Jennifer Louden: Finding the Focus for Personal Growth

Jennifer Louden: Finding the Focus for Personal Growth

At Freedom, we love our users – not just because they use our product, but because they’re cool – cool people working on cool stuff. Academy Award-nominated screenwriters, bestselling authors, editors, journalists, developers, illustrators, designers, academics, coaches, podcast hosts, comic book writersexplorers, and entrepreneurs – the Freedom community is packed with curious, creative, and passionate go-getters. We love to share their stories, advice, and process because how better to learn about productivity than from the productive?

Meet Jennifer Louden.

Jennifer Louden is an author, teacher, and personal growth pioneer who helped launch the concept of self-care with her first best-selling book The Woman’s Comfort Book. She’s the author of 7 additional books on well-being and whole living, and her latest book, Why Bother? Discover the Desire for What’s Next is scheduled for release May 5th next year. There are about a million copies of her books in print in 9 languages.

Jennifer has also spoken across the US, Canada, and Europe, and has appeared on hundreds of TV and radio shows, including The Oprah Winfrey Show. As a teacher and coach, Jennifer has also been leading retreats and workshops since 1992, and creating vibrant online communities and innovative learning experiences since 2000. Her work focuses on helping women “claim and share their voices and tackle the scary sh*t” in their lives.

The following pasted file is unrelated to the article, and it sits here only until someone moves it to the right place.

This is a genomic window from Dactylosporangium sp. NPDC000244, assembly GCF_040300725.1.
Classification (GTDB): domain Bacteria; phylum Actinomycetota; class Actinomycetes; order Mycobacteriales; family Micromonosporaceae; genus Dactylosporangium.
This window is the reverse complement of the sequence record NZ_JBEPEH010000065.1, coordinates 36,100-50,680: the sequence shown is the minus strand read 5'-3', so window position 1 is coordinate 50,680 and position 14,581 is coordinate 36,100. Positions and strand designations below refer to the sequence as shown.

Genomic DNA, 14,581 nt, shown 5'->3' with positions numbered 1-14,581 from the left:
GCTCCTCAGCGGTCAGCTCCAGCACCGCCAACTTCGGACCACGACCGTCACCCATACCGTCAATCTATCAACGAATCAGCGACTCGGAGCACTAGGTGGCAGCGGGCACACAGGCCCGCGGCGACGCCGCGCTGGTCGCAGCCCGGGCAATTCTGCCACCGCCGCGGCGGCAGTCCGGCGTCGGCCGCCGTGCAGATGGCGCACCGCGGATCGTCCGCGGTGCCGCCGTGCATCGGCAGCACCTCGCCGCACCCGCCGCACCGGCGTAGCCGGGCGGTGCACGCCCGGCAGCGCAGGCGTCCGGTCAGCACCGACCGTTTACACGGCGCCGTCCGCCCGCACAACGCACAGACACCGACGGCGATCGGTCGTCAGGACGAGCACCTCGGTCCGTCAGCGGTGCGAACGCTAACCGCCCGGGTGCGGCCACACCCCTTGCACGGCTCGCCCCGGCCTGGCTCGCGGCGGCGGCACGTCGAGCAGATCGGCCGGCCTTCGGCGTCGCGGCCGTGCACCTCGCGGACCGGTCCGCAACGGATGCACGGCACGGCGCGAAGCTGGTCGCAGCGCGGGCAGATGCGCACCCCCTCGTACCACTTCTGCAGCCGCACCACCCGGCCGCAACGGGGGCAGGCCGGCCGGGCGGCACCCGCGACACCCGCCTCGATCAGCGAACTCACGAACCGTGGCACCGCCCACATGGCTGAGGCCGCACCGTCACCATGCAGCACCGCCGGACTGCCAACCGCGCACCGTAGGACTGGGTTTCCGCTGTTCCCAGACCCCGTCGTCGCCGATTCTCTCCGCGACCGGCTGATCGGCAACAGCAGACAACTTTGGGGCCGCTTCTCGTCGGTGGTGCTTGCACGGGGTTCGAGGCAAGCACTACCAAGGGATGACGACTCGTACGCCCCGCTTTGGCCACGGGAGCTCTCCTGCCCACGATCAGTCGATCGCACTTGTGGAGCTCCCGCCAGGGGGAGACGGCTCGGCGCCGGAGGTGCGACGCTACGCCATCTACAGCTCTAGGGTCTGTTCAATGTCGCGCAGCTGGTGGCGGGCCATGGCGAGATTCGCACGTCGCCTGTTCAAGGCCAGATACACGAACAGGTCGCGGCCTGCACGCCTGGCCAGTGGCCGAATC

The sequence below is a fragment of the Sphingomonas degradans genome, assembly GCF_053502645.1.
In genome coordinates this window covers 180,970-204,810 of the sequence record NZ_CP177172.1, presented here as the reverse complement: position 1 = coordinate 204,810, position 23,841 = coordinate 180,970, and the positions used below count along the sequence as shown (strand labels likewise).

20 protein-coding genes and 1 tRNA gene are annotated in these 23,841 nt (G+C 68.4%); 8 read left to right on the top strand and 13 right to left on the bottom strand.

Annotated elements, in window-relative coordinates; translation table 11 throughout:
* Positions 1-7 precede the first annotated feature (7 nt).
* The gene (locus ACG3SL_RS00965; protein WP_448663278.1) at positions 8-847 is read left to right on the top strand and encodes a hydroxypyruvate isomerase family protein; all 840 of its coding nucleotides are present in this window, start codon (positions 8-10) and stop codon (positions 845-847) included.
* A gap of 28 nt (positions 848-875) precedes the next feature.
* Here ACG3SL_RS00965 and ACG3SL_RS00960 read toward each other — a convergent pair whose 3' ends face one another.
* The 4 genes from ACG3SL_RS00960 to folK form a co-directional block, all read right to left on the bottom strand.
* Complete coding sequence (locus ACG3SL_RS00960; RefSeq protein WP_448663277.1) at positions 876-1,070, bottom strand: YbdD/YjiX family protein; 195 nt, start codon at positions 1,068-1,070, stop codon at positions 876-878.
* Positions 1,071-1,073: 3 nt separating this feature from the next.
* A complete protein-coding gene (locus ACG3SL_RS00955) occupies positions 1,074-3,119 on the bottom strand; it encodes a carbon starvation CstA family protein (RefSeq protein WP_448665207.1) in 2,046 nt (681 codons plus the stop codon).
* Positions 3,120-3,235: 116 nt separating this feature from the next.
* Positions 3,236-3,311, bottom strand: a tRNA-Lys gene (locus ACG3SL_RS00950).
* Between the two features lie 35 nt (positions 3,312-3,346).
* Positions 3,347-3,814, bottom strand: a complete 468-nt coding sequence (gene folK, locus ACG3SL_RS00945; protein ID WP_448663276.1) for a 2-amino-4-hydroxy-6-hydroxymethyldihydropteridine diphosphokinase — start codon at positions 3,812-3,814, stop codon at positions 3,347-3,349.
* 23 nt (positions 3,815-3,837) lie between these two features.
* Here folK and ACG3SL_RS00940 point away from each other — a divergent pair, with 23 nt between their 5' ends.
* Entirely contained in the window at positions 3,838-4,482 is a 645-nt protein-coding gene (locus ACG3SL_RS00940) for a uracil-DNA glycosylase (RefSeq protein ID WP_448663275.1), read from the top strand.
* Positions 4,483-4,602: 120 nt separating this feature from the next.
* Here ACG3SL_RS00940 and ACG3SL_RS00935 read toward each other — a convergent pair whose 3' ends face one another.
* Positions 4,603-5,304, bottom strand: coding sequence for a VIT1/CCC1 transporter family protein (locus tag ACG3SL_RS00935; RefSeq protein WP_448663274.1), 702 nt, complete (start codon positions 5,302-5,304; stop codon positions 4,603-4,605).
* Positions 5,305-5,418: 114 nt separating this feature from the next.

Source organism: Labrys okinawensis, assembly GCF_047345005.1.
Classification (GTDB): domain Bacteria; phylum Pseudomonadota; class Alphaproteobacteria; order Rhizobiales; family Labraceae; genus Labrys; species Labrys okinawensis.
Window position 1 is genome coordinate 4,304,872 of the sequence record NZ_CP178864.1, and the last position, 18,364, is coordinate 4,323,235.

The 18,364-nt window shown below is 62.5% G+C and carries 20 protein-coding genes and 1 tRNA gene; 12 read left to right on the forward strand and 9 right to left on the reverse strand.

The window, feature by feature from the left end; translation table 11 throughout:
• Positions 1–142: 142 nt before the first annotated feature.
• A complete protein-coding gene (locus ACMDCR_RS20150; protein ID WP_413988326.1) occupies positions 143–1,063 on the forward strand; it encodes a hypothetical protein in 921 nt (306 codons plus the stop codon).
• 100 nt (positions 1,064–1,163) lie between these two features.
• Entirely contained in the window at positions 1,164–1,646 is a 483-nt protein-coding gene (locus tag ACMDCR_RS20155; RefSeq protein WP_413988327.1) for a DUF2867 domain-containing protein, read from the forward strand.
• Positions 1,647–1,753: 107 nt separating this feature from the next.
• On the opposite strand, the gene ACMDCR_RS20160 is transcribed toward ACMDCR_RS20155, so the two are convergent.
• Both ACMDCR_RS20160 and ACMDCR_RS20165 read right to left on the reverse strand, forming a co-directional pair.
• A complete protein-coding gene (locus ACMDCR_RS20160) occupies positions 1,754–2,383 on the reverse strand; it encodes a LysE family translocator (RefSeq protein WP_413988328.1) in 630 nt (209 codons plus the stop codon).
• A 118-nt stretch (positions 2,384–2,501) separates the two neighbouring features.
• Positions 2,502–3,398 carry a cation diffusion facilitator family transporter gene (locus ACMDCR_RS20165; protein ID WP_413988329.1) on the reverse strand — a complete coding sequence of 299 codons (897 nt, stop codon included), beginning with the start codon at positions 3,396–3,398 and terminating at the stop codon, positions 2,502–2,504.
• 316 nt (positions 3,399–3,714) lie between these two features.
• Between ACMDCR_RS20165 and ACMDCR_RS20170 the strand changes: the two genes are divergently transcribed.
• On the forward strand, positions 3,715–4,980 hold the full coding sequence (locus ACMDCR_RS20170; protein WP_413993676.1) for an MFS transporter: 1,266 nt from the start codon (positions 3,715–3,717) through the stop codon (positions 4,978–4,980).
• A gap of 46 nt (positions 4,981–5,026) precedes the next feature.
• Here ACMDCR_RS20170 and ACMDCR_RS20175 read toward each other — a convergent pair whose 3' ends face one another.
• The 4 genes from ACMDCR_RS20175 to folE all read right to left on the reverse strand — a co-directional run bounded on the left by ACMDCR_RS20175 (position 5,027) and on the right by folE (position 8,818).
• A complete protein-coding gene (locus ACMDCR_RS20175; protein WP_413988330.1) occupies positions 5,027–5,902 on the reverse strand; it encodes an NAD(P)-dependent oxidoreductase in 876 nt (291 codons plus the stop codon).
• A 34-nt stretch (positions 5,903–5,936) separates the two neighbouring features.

So this week we decided to sit down with Jennifer to learn a little more about how she battles digital distraction to focus on what matters most.


How did you know that you wanted to be an author and personal growth pioneer and what were your first steps in making this your career?

I started off wanting to make films – write and direct – and ended up attending USC film school in the early ‘80s. I discovered what I did best was screenwriting, but not too long after graduation, writing away, I found myself seriously depressed.  Part of it was not being good at Hollywood politics and having unrealistic expectations of how fast I could sell something, but I wasn’t thriving as a screenwriter either. However, quitting was terrifying because becoming a successful screenwriter was my whole identity — I was all of twenty-five. In the midst of this dark lost time came the title for my first book, The Woman’s Comfort Book, in a truly out-of-the-blue, hear-a-voice kind of moment. And when that book became a word-of-mouth bestseller, well, suddenly I had a career.